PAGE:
Still others were stranded for different reasons. Jennifer Neff of Marysville wandered through a Chevron parking lot, her gas light glowing, her phone on hold with roadside assistance.
Gas stations like this Chevron on B Street were closed, their pumps shut off, even for debit and credit cards.
“There’s nowhere to get gas,” Neff said. “I’ve called roadside assistance – I’m on hold with them now. Do we call the police?”
Later, a young boy ran to the pumps, getting the attention of a motorist.
“Is there gas?” he shouted.
“They’ve shut them down,” came her reply.
For Joseph Wright, Autumn Kaley and their friends, huddled with their belongings and their dogs, Koda and Dooders outside Marysville’s police station, the situation was more dire. They said they were among the 40 or so told to evacuate 14 Forward – temporary housing for this city’s homeless. With no transportation, they were told to use their feet to find somewhere safe.
“There was no plan – they just let us know about an hour ago,” Wright said about 7 p.m. “We’re plumb out of ideas. They told us to walk out of the city limits.”
“A hotel for us won’t be safe,” Kaley said. “If we can just get out of here – (somewhere) nice, warm and safe.”
– Darrell Smith in Marysville
At least nine Chico hotels are full
Butte County announced on Twitter that at least nine hotels in Chico are confirmed full:
- America’s Best
- Courtyard Marriott
- Haven Inn
- Heritage Inn
- Motel 6
- Oxford Suites
- Quality Inn
- Regency Inn
Beale Air Force Base opens roads to evacuees, offers shelter
Beale Air Force announced that it will allow residents to travel across the base to evacuate to higher ground. Drivers can enter at the Doolittle Gate off Hammonton Smartsville Road or Schneider Gate off North Beale Road. They will then exit via the Grass Valley gate.
The base also has opened a shelter for 400 people at the Harris Fitness Center. Evacuees should park at Dragon Town and then transfer to a registration area via bus. Call 530-634-8887 for more information.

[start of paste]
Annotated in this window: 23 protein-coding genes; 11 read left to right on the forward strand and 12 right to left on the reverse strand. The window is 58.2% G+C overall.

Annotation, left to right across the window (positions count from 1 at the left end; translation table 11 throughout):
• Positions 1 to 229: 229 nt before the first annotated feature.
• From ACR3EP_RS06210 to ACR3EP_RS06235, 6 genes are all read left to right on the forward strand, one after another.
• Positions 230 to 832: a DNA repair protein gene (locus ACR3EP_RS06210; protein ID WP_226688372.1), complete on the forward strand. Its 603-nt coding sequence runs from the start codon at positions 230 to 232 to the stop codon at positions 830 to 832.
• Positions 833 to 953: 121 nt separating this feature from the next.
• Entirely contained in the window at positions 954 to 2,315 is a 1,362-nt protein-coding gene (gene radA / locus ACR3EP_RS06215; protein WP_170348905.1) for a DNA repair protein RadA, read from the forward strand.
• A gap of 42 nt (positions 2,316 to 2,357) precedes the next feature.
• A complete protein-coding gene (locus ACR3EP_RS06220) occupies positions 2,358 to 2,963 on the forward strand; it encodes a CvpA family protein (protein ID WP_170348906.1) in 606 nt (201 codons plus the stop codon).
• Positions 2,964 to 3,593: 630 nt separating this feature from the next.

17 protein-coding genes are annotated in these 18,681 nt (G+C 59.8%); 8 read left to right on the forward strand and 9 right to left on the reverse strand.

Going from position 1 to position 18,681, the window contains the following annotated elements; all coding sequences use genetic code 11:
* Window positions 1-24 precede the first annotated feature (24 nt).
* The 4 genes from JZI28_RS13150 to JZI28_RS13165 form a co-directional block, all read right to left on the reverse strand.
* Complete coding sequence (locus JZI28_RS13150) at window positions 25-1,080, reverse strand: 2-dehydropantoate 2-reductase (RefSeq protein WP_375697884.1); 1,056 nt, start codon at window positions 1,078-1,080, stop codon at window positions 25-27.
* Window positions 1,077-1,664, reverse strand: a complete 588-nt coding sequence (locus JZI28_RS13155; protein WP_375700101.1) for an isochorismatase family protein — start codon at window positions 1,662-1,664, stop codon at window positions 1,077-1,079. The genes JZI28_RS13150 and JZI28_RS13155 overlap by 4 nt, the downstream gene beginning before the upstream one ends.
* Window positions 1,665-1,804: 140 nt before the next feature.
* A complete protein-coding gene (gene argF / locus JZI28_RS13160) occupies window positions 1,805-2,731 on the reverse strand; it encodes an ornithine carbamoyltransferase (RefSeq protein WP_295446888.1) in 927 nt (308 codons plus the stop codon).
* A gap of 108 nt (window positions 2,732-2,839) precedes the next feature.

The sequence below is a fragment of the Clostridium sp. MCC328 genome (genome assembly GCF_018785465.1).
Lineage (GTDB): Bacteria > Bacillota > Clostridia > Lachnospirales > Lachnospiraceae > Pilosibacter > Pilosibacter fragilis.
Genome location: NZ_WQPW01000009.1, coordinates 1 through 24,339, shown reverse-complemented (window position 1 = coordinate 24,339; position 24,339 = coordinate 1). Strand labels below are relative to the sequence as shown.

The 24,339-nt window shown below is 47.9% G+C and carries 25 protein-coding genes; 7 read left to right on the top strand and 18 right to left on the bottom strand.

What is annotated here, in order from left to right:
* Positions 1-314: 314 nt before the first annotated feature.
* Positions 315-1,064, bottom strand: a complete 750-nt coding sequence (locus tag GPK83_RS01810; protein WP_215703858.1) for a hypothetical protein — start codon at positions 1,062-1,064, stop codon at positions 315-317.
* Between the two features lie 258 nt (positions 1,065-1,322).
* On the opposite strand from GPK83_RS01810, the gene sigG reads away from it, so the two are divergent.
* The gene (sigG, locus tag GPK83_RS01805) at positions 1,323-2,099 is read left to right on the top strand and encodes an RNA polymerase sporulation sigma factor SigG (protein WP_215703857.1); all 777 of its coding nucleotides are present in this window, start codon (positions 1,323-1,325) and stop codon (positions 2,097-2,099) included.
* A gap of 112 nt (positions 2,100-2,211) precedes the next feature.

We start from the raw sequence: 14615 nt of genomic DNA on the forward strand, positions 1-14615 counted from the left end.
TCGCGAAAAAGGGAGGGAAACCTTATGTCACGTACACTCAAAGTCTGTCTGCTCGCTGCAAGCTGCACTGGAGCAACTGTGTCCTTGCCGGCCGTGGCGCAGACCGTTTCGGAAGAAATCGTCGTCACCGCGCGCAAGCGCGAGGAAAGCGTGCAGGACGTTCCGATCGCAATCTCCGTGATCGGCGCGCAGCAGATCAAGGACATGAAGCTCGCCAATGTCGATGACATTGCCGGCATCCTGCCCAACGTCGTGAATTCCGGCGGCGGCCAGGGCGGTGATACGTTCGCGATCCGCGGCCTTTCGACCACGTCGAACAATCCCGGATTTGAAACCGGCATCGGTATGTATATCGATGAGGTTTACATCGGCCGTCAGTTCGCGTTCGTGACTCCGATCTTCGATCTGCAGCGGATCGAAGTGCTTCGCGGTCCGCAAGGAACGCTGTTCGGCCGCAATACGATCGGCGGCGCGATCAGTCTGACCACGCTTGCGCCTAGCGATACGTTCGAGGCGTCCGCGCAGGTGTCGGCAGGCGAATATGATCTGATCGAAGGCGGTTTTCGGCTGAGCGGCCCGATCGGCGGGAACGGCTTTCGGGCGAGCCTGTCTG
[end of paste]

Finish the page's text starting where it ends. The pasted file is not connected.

Yuba City resident: ‘I think this panic is unnecessary.’
Darlene Tulumello, 52, an unemployed legal secretary in Yuba City, was parked at the gas station with her husband and two cats, trying to figure out where to go.
Just an hour before, she said, they had been doing their grocery shopping when the store announced that it was closing.
Tulumello said they might head to Colusa, though she wasn’t feeling the same sense of urgency to get out of town as the miles of cars backed up on the freeway. Just yesterday, she added, she had been thinking about sticking around at home.
“I think this panic is unnecessary,” Tulumello said. “You might as well sit back, have a beer and let fate take its course.”
Gail Agrifoglio, 67, a retired shipping forklift driver, was caravaning down to Fairfield with her son, sister and niece to stay with her nephew.
She was feeling chipper about the visit, despite the traffic, and had only packed a few pillows and a pair of clean clothes. She expected to return the next day.
“I’ll actually get to see some family,” she said.
After having to evacuate several times before, Agrifoglio said, she was used it. She wasn’t worried about losing anything — though she acknowledged she didn’t have any flood insurance for her home anyway.
“If it goes, it goes,” she said, a raspy laugh erupting.
Vila Smith, 51, had left her job at Wal-Mart and was headed to Sutter to her take care of her 78-year-old father, who refused to leave his house.
Smith said she felt scared, especially being away from her children, whom she had sent down to Sacramento for safety.